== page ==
Can the Middle-of-the-Pack Yankees Turn This Season Around?

Abbey MastraccoContributor IIJune 19, 2021

New York Yankees' Rougned Odor hits a home run during the fifth inning of the team's baseball game against the Oakland Athletics on Friday, June 18, 2021, in New York. (AP Photo/Frank Franklin II)
Frank Franklin II/Associated Press

The New York Yankees returned home to the Bronx on Friday night for what was supposed to be a celebratory homecoming. The COVID-19 restrictions had been lifted, and a full-capacity crowd was expected at Yankee Stadium for the series opener against the Oakland A's.

Instead, only 24,037 showed up, and they booed their own team, as a pitcher who was supposed to wear pinstripes earned the win in Kelly green.

It's tough to know what to make of the Yankees these days. They swept the Toronto Blue Jays this week but were undone by AL West-best A's. The game was mostly tied until the sixth, when Oakland went single-single-home run for a two-out rally and went up 5-3. The team came back home with some swagger after that sweep but was unable to build on that showing.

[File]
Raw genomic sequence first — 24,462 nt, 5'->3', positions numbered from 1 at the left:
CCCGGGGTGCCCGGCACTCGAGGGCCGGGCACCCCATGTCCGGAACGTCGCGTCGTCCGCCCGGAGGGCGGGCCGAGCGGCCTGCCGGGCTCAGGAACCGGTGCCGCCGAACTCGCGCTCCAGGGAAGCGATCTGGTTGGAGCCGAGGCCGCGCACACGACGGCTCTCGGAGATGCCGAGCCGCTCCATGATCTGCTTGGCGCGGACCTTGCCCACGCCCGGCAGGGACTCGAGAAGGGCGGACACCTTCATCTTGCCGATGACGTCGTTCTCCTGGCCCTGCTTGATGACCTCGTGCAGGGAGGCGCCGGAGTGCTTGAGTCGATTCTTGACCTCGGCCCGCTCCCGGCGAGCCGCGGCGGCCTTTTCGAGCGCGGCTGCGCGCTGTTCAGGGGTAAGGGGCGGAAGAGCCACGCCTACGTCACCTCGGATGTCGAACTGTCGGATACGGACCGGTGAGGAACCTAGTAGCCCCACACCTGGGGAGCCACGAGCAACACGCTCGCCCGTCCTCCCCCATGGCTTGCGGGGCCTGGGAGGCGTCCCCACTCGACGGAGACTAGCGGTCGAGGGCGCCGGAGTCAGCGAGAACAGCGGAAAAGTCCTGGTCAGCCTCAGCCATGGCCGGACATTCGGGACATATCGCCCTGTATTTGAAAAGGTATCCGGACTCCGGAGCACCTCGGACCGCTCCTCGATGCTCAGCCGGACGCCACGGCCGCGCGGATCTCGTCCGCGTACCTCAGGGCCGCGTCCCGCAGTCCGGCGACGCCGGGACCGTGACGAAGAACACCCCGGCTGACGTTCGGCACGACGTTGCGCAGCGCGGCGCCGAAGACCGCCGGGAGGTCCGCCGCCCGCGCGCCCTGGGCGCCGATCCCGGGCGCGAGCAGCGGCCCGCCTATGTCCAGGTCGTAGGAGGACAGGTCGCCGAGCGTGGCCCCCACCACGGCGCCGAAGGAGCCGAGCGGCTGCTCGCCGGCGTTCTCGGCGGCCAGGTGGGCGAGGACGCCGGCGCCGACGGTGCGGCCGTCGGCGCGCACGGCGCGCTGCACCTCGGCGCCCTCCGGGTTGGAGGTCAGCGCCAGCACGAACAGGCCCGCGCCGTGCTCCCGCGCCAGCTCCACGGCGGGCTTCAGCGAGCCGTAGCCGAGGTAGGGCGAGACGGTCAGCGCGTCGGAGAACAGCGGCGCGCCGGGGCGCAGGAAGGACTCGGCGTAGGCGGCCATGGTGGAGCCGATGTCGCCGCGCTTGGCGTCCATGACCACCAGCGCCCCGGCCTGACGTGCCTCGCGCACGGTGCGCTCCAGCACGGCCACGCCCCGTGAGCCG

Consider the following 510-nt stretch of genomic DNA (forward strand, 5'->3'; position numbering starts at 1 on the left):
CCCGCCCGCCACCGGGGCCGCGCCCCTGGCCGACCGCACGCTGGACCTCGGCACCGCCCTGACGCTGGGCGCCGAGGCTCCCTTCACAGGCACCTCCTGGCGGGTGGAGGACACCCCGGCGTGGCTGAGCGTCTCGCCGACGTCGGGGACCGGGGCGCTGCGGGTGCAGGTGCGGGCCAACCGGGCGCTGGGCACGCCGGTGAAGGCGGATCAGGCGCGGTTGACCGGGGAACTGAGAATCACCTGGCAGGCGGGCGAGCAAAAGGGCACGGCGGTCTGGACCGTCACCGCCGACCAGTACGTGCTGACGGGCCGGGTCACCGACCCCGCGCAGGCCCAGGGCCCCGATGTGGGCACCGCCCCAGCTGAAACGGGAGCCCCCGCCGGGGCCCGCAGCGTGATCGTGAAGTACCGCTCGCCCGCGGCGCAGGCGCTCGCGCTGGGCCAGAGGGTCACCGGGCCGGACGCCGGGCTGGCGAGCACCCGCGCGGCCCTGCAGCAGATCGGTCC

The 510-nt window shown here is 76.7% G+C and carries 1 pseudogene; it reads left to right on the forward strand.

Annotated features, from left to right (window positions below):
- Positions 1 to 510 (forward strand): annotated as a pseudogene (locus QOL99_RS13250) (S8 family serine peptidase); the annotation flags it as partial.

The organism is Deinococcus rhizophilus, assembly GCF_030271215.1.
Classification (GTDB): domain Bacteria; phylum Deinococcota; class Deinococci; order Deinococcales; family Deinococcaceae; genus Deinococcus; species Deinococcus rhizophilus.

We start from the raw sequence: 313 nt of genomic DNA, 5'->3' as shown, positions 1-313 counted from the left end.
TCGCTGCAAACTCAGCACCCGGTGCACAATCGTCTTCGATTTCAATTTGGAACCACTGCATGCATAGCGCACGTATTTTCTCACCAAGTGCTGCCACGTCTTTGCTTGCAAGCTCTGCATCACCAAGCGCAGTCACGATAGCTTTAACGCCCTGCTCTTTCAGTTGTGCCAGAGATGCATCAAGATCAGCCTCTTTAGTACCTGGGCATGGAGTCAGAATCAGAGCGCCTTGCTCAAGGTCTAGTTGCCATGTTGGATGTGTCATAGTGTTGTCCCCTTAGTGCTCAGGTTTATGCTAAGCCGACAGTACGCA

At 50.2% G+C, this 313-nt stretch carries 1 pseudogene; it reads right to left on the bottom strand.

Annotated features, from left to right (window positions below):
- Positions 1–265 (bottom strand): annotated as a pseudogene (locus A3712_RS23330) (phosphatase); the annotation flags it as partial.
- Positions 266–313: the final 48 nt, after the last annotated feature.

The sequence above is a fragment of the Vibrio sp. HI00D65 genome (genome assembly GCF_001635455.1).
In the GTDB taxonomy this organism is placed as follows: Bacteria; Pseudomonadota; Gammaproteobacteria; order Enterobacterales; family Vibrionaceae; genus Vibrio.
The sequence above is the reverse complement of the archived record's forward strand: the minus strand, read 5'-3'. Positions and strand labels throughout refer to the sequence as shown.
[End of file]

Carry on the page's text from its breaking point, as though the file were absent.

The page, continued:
"You're up against a good opponent, and it's razor-thin," manager Aaron Boone said in his postgame Zoom press conference. "You have two outs, and nobody's on looking like you're going to get out of that inning. So obviously, there is frustration that we didn't pull one out tonight."

Meanwhile, James Kaprielian, once a can't-miss Yankees prospect after New York selected him in the first round of the 2015 draft out of UCLA, earned the win for the A's, limiting the Yankees to three earned runs on three hits over 5.2 innings.